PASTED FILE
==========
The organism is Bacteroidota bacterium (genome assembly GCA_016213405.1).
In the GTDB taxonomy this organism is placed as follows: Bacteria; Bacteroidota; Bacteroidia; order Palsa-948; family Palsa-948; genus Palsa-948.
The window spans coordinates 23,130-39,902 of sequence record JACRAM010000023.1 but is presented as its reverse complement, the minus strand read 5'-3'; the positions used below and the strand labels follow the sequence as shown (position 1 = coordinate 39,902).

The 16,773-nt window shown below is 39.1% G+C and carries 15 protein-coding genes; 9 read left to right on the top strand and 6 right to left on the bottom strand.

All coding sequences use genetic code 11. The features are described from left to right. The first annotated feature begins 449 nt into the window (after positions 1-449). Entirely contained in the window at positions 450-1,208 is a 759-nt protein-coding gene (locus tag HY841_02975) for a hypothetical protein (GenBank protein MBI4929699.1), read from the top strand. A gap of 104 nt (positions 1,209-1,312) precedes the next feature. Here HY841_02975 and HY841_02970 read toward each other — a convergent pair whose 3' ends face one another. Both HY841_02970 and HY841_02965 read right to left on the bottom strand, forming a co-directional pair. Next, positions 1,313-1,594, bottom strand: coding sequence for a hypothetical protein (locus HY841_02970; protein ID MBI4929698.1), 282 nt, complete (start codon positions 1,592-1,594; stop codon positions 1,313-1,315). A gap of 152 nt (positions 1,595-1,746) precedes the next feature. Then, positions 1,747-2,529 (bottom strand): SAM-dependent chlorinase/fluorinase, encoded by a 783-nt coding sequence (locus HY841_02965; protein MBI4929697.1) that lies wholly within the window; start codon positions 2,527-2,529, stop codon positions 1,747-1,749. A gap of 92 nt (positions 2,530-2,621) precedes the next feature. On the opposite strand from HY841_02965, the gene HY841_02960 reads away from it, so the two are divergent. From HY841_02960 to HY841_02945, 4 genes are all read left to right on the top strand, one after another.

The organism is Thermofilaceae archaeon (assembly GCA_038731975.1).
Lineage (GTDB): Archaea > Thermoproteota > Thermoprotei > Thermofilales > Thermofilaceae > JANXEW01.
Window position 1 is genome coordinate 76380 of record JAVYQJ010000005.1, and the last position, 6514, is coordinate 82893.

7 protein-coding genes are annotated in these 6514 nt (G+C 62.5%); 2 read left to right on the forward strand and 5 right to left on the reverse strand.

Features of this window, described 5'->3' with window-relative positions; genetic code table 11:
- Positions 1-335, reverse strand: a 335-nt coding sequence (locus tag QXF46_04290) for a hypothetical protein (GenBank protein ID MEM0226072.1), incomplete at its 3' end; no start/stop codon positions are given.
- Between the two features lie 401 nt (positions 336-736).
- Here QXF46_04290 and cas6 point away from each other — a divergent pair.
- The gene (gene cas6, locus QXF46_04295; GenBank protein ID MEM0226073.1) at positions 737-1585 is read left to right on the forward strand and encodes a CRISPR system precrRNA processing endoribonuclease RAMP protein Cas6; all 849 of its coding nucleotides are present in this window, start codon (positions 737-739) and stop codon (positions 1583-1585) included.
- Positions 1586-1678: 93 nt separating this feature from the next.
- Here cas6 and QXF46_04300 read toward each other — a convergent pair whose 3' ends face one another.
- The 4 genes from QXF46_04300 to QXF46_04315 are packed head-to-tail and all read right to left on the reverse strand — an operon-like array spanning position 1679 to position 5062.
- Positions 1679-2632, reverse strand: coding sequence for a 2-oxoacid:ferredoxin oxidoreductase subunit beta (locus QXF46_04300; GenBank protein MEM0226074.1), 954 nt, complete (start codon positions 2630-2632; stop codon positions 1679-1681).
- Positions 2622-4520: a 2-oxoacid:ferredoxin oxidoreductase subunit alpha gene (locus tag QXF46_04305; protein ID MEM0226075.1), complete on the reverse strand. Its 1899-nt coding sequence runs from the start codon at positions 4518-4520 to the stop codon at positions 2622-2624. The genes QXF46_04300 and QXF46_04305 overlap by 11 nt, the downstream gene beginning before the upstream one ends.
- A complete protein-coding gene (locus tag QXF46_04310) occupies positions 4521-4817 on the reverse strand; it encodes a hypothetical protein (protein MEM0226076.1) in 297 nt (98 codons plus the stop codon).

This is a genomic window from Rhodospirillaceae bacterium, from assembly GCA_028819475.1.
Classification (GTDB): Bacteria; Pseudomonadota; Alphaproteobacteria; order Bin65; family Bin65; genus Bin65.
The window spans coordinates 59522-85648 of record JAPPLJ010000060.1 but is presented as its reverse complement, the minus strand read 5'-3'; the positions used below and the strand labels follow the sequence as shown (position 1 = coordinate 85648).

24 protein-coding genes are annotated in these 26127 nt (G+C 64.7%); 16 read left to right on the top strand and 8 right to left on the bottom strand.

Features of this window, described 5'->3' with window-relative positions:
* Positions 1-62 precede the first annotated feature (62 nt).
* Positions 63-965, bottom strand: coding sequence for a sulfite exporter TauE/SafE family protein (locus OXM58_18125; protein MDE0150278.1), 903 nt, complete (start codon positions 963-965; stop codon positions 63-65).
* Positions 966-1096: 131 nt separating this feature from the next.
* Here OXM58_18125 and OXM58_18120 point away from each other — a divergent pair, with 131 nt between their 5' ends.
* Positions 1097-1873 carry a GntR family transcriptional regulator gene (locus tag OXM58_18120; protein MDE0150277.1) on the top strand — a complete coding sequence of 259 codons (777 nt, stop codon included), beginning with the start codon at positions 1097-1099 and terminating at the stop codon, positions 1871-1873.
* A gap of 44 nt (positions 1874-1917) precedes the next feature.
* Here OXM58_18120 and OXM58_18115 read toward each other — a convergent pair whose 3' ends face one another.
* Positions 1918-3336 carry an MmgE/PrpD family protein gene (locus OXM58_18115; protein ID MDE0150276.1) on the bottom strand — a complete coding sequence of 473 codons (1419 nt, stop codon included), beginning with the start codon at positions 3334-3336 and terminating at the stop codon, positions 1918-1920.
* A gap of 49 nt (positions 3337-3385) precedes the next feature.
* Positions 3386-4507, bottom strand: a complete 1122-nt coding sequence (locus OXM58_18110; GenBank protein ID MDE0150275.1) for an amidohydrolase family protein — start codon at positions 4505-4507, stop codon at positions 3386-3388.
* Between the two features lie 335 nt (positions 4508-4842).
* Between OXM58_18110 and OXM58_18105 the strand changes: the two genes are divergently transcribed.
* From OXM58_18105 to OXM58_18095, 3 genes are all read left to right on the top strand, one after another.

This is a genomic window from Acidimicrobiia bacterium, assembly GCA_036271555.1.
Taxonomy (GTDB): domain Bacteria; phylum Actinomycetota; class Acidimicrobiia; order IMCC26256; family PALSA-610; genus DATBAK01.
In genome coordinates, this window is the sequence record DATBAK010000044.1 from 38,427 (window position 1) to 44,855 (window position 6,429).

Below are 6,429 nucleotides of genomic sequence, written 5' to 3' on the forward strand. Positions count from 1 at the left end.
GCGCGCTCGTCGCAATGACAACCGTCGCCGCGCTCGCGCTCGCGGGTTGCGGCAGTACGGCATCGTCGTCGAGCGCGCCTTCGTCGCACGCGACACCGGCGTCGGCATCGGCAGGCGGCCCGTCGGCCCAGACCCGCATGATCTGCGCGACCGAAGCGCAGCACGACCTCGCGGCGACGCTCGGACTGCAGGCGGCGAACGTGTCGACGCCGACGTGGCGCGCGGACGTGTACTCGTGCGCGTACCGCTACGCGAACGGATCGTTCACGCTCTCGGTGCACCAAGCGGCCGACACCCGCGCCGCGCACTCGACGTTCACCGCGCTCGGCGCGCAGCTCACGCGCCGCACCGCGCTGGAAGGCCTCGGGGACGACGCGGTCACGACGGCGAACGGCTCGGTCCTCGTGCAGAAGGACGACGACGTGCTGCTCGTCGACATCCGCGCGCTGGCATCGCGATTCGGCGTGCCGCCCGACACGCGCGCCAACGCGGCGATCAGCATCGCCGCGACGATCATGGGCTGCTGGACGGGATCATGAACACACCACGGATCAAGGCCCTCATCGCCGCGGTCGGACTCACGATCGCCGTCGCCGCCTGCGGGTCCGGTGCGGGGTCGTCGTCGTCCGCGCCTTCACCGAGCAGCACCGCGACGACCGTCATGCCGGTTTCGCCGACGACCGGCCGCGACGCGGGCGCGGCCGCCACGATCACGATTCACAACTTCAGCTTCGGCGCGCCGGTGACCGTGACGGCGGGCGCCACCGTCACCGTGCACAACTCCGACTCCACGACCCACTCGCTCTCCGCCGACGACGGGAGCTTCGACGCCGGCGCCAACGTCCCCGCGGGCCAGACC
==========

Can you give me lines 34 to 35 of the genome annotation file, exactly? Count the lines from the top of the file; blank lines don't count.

* A gap of 49 nt (positions 3337-3385) precedes the next feature.
* Positions 3386-4507, bottom strand: a complete 1122-nt coding sequence (locus OXM58_18110; GenBank protein ID MDE0150275.1) for an amidohydrolase family protein — start codon at positions 4505-4507, stop codon at positions 3386-3388.